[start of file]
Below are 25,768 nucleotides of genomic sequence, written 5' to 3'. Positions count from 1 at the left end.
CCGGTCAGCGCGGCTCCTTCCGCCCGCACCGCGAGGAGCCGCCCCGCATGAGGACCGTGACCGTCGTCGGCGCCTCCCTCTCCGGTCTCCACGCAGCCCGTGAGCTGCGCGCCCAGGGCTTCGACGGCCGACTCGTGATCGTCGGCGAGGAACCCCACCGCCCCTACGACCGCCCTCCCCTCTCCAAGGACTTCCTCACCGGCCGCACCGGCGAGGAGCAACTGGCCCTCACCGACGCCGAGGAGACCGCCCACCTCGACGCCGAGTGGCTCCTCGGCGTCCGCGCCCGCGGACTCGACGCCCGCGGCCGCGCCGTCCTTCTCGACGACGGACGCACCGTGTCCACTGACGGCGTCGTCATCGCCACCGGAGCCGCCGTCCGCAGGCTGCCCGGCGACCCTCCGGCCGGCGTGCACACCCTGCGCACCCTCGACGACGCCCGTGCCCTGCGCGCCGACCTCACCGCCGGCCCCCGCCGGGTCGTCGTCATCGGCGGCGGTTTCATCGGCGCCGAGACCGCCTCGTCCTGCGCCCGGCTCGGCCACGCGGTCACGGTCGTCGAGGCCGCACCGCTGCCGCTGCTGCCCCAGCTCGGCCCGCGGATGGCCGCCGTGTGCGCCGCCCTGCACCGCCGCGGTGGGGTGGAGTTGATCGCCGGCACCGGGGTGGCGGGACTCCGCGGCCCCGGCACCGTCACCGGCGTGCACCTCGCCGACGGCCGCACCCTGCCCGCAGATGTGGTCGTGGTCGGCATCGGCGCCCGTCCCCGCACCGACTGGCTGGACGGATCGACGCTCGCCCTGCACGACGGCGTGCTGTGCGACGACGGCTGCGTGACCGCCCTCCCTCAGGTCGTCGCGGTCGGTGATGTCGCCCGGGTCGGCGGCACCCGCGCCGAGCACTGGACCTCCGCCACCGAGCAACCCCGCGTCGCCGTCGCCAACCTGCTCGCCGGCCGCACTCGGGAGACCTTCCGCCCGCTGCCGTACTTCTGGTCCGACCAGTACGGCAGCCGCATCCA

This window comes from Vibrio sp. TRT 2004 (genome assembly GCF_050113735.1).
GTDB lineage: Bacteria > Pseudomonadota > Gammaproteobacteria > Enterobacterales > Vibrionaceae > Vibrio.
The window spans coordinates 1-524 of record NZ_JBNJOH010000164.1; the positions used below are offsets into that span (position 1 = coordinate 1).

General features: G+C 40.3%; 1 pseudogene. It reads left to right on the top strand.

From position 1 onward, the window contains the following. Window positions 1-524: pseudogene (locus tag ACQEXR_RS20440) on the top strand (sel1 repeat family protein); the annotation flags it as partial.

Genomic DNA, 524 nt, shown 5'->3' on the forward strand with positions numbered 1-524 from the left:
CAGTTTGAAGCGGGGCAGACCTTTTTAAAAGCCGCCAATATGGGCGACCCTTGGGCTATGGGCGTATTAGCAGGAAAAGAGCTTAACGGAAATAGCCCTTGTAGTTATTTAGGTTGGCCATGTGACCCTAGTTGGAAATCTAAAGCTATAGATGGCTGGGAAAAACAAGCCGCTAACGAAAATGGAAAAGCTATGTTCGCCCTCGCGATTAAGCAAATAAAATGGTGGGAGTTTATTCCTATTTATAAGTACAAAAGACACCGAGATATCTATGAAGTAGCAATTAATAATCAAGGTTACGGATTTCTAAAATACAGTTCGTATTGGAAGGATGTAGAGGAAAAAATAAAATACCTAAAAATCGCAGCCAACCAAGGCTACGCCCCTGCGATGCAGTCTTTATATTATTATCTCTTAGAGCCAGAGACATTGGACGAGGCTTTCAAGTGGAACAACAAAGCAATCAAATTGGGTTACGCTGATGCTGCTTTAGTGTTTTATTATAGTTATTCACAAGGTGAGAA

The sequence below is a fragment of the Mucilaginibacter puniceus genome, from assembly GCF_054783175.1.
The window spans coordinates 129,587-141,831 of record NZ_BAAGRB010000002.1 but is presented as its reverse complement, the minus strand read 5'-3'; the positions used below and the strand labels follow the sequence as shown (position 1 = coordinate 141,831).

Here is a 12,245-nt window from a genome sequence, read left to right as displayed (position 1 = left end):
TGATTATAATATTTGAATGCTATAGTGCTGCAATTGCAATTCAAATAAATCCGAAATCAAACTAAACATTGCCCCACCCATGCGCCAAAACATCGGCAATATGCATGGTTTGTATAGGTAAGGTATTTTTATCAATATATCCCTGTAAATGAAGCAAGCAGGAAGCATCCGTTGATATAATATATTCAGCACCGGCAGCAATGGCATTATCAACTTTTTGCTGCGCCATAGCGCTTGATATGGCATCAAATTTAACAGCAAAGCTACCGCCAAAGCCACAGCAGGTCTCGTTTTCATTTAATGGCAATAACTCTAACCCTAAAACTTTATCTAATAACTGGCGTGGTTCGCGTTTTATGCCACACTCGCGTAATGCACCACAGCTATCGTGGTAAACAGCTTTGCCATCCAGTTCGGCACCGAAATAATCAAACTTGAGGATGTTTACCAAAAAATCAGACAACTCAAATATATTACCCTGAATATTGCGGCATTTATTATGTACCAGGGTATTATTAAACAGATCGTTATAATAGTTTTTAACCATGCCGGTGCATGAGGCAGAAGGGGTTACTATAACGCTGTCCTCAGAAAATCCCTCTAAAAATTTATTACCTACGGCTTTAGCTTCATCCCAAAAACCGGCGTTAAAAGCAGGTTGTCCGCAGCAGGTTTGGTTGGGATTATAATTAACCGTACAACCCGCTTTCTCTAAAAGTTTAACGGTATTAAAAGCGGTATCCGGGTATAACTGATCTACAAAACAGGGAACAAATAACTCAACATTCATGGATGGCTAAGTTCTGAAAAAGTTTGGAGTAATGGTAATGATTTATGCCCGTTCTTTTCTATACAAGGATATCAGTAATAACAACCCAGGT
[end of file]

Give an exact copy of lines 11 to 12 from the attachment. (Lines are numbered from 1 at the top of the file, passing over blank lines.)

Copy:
The window spans coordinates 129,587-141,831 of record NZ_BAAGRB010000002.1 but is presented as its reverse complement, the minus strand read 5'-3'; the positions used below and the strand labels follow the sequence as shown (position 1 = coordinate 141,831).

Here is a 12,245-nt window from a genome sequence, read left to right as displayed (position 1 = left end):